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Limiting oxygen concentrations of gases

This article discusses technical and practical aspects of the limiting oxygen concentration (LOC) including a detailed appraisal of possible sources of measurement error. LOC values obtained in the “classical” 5‐cm diameter, vertical tube apparatus have been described as nonconservative owing to flame quenching. However, much of the difference between classical LOC values and those obtained in closed vessels using ASTM E2079 is due to the change in the definition of “ignition.” Formerly defined as propagation of a visible flame through a vertical tube at least 1.5 m tall, which in a closed tube would typically generate an overpressure in excess of 100%, ignition is now defined as an overpressure that exceeds 7%. The small pressure rise criterion tends to underestimate the LOC in smaller test vessels, especially for tests made at elevated pressures and temperatures. More use should be made of ASTM E2079's flexibility regarding the use of larger pressure rise criteria. Having lost sight of the flame, it is important not to lose sight of the objective, namely to select test criteria that correctly predict the flammable limits pertaining to large volumes of gas mixture. Additional “reference quality” LOC data are needed both to improve the definition of “ignition” with respect to test vessel volume and to investigate the accuracy of LOC estimation techniques. Any large‐scale reference quality test program should investigate the effect of low levels of forced turbulence on measured LOC values.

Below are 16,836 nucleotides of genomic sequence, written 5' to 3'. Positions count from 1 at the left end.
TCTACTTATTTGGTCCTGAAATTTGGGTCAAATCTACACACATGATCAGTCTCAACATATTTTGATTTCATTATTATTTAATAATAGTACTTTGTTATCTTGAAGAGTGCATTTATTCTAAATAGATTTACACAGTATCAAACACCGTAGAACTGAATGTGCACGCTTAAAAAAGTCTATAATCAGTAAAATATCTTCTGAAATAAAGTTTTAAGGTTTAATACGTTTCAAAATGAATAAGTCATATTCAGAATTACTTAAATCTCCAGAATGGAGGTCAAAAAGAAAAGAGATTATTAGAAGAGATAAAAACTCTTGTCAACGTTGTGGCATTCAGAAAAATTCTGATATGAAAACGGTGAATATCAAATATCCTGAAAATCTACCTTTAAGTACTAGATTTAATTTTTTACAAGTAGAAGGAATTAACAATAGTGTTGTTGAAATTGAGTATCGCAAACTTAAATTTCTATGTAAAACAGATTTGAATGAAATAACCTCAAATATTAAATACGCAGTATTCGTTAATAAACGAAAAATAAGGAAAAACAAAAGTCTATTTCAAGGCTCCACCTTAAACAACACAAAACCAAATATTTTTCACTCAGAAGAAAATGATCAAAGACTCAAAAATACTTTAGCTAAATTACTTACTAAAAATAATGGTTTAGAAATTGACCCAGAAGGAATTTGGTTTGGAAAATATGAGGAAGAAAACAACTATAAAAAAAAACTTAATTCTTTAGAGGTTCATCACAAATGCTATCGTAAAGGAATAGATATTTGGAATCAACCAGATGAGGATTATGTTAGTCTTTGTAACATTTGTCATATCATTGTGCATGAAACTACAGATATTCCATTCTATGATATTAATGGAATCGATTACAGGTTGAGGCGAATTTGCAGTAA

The NFPA “Explosion Protection Systems” Technical Committee recently supported the development of two Tentative Interim Amendments (TIAs) to NFPA 69 “Standard on Explosion Prevention Systems.” The first TIA resolves issues with the table of LOC values for gases, which had been modified and over‐corrected in the 2008–2014 editions. The second TIA introduces a simple method for estimating the LOCs of single gases and gas mixtures based on the equation LOC = LFL × S, where LFL is the lower flammable limit and S the molar stoichiometric ratio of oxygen to fuel. An Appendix describes the two TIA recommendations while a second Appendix describes how the estimating methods have been incorporated into ASTM's “CHETAH” Program. © 2016 American Institute of Chemical Engineers Process Saf Prog 35: 107–114, 2016

Authors:   Laurence G. Britton, Martin P. Clouthier, Benjamin K. Harrison, Samuel A. Rodgers
Journal:   Process Safety Progress
Volume:   35
edition:   1
Year:   2016
Pages:   107
DOI:   10.1002/prs.11806
Publication date:   16-Feb-2016
Facts, background information, dossiers
  • gas
  • ASTM
  • overpressure
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